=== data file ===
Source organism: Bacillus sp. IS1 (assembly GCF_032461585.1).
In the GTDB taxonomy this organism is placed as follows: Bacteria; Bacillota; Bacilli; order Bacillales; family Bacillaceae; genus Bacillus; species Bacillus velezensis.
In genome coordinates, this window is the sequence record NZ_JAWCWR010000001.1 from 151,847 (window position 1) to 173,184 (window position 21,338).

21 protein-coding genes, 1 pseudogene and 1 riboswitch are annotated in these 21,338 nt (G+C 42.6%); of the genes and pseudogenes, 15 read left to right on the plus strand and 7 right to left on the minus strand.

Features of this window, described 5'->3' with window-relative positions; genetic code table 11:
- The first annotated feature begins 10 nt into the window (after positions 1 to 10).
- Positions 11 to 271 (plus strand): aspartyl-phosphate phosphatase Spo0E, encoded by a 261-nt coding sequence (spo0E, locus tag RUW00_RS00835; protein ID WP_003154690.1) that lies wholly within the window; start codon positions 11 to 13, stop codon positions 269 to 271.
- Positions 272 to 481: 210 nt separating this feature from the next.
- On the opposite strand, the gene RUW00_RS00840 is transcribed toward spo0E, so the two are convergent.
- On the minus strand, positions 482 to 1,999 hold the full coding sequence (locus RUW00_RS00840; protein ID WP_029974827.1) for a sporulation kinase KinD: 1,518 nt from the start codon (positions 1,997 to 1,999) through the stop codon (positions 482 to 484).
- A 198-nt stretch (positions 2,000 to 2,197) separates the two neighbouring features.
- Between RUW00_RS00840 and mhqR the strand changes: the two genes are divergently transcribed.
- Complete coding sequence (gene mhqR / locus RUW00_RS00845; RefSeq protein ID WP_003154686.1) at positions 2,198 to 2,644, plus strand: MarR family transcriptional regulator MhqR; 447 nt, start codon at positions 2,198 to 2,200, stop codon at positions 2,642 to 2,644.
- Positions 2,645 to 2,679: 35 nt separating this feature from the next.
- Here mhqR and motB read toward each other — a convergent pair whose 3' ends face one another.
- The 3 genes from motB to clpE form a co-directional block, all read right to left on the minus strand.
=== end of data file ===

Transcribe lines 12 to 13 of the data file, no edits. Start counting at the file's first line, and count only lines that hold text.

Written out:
- Between RUW00_RS00840 and mhqR the strand changes: the two genes are divergently transcribed.
- Complete coding sequence (gene mhqR / locus RUW00_RS00845; RefSeq protein ID WP_003154686.1) at positions 2,198 to 2,644, plus strand: MarR family transcriptional regulator MhqR; 447 nt, start codon at positions 2,198 to 2,200, stop codon at positions 2,642 to 2,644.